Tuesday, September 29, 2009

Fall: A Time for Treats & Comfort Foods

As the nights begin to cool, activities around my house have always turned toward favorite Autumn activities so I'm beginning a whole new category called "Fall". In the next couple of weeks, I'll be posting decorating ideas, old Halloween favorites, crafts and of course, treats and comfort foods. This week, I'm experimenting with variations on popcorn balls. It should be fun.

In the meantime, try your hand at making lollipops. It is a fascinating process for children to watch. Quick. Easy. And inexpensive. Sure, you can go to the expense of buying molds and sticks or you can try some thrifty alternatives. The ones pictured were simply spooned onto a greased cookie sheet. A great and thrifty source of safety sticks is cotton swabs, with the cotton removed.

Be creative. Have fun. Here's the recipe. Feel free to copy & paste:

1 c. Sugar - 2/3 c. Water - 1/3 c. Light Corn Syrup
2-3 drops of Food Coloring - 2-3 drops of Flavoring
(oil extracts give more intense flavor)

Mix first three ingredients in pan and cook, stirring only until sugar is melted and temp. reaches 260 degrees. (Or until a few drops of mixture become brittle when dropped in cold water.)

Remove from heat. Add color and flavoring and stir only enough to mix.
Quickly pour hot mixture into greased molds or spoon onto a greased, flat pan. Remove lollipops from mold or pan as soon as they are firm. If allowed to remain too long, they may crack while being removed.

Friday, September 11, 2009

Is Your DEBIT CARD Busting Your Budget?

Because so many of us find ourselves in positions where each dollar is becoming more and more important, when I found this article, I knew the information needed to be passed along.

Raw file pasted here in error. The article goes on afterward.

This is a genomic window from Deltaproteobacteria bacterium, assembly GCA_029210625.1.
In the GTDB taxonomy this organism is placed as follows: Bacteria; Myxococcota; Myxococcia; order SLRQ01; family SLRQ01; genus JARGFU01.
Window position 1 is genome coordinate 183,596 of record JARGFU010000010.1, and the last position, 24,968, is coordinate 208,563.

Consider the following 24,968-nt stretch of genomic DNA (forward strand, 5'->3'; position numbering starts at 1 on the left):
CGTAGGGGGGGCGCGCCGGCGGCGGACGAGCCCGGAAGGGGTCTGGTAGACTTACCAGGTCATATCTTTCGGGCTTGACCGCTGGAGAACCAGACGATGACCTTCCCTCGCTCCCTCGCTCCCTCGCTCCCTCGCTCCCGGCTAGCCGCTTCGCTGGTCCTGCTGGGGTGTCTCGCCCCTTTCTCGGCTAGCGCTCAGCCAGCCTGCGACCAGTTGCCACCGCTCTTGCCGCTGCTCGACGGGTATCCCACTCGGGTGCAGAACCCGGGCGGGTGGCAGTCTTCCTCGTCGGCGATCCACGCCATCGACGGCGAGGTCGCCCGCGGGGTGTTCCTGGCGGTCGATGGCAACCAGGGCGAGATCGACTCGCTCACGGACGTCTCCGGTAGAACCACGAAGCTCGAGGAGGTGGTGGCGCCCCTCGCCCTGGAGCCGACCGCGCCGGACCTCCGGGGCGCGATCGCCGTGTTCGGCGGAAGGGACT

Often deposits - even "direct deposits" take days to clear a bank. A deposit to our accounts on the 1st may not show up as available funds to our accounts until the 3rd or 4th or even the 5th. Unfortunately, the checks we write or the debit card we use, withdraw funds from our account immediately. We think you have money in the bank. The bank says we do not.

My Wells Fargo bank charges a $35 fee for every transaction involving "Insufficient Funds". That means that a $5 purchase can cost me $40 so you can see how a couple of inexpensive purchases can result in the loss of hundreds of dollars.

This September 9, 2009 New York Times article by Ron Leiber and Andrew Martin details just such banking practices, is quite and eye-opener and provides ample motivation for us all to sit down for a policy discussion with our bankers. The information I gathered actually inspired me to move my accounts to a small, local bank.